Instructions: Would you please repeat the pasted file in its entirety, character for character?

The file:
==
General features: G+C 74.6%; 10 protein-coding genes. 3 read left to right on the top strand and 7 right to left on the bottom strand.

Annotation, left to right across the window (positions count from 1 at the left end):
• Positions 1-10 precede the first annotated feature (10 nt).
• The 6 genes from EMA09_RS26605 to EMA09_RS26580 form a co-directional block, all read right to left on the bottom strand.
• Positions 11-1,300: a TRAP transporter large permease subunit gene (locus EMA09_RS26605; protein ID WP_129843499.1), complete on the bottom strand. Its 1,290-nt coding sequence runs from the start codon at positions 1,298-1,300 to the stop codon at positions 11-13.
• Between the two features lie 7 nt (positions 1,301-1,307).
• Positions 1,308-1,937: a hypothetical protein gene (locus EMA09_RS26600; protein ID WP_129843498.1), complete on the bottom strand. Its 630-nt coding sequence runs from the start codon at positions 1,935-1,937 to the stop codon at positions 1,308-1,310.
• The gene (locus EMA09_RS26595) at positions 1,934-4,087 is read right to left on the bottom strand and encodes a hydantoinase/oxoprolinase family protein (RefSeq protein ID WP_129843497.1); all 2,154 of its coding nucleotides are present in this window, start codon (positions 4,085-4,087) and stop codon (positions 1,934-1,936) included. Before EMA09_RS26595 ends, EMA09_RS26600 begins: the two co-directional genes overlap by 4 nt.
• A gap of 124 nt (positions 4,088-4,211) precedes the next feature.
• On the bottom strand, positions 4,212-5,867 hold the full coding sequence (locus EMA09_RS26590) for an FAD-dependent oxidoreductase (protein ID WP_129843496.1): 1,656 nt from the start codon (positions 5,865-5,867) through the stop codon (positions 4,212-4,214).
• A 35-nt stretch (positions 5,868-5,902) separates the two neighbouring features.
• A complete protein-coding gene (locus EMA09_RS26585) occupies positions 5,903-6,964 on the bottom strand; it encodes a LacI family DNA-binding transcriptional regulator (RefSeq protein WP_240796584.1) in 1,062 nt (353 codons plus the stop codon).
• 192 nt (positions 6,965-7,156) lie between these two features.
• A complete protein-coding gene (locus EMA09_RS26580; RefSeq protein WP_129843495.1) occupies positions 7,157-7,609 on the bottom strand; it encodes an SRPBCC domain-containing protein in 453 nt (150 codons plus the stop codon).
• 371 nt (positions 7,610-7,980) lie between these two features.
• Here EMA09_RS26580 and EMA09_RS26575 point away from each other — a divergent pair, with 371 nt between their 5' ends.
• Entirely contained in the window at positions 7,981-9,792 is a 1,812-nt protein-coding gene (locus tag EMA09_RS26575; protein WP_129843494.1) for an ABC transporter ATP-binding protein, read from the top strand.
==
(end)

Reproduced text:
General features: G+C 74.6%; 10 protein-coding genes. 3 read left to right on the top strand and 7 right to left on the bottom strand.

Annotation, left to right across the window (positions count from 1 at the left end):
• Positions 1-10 precede the first annotated feature (10 nt).
• The 6 genes from EMA09_RS26605 to EMA09_RS26580 form a co-directional block, all read right to left on the bottom strand.
• Positions 11-1,300: a TRAP transporter large permease subunit gene (locus EMA09_RS26605; protein ID WP_129843499.1), complete on the bottom strand. Its 1,290-nt coding sequence runs from the start codon at positions 1,298-1,300 to the stop codon at positions 11-13.
• Between the two features lie 7 nt (positions 1,301-1,307).
• Positions 1,308-1,937: a hypothetical protein gene (locus EMA09_RS26600; protein ID WP_129843498.1), complete on the bottom strand. Its 630-nt coding sequence runs from the start codon at positions 1,935-1,937 to the stop codon at positions 1,308-1,310.
• The gene (locus EMA09_RS26595) at positions 1,934-4,087 is read right to left on the bottom strand and encodes a hydantoinase/oxoprolinase family protein (RefSeq protein ID WP_129843497.1); all 2,154 of its coding nucleotides are present in this window, start codon (positions 4,085-4,087) and stop codon (positions 1,934-1,936) included. Before EMA09_RS26595 ends, EMA09_RS26600 begins: the two co-directional genes overlap by 4 nt.
• A gap of 124 nt (positions 4,088-4,211) precedes the next feature.
• On the bottom strand, positions 4,212-5,867 hold the full coding sequence (locus EMA09_RS26590) for an FAD-dependent oxidoreductase (protein ID WP_129843496.1): 1,656 nt from the start codon (positions 5,865-5,867) through the stop codon (positions 4,212-4,214).
• A 35-nt stretch (positions 5,868-5,902) separates the two neighbouring features.
• A complete protein-coding gene (locus EMA09_RS26585) occupies positions 5,903-6,964 on the bottom strand; it encodes a LacI family DNA-binding transcriptional regulator (RefSeq protein WP_240796584.1) in 1,062 nt (353 codons plus the stop codon).
• 192 nt (positions 6,965-7,156) lie between these two features.
• A complete protein-coding gene (locus EMA09_RS26580; RefSeq protein WP_129843495.1) occupies positions 7,157-7,609 on the bottom strand; it encodes an SRPBCC domain-containing protein in 453 nt (150 codons plus the stop codon).
• 371 nt (positions 7,610-7,980) lie between these two features.
• Here EMA09_RS26580 and EMA09_RS26575 point away from each other — a divergent pair, with 371 nt between their 5' ends.
• Entirely contained in the window at positions 7,981-9,792 is a 1,812-nt protein-coding gene (locus tag EMA09_RS26575; protein WP_129843494.1) for an ABC transporter ATP-binding protein, read from the top strand.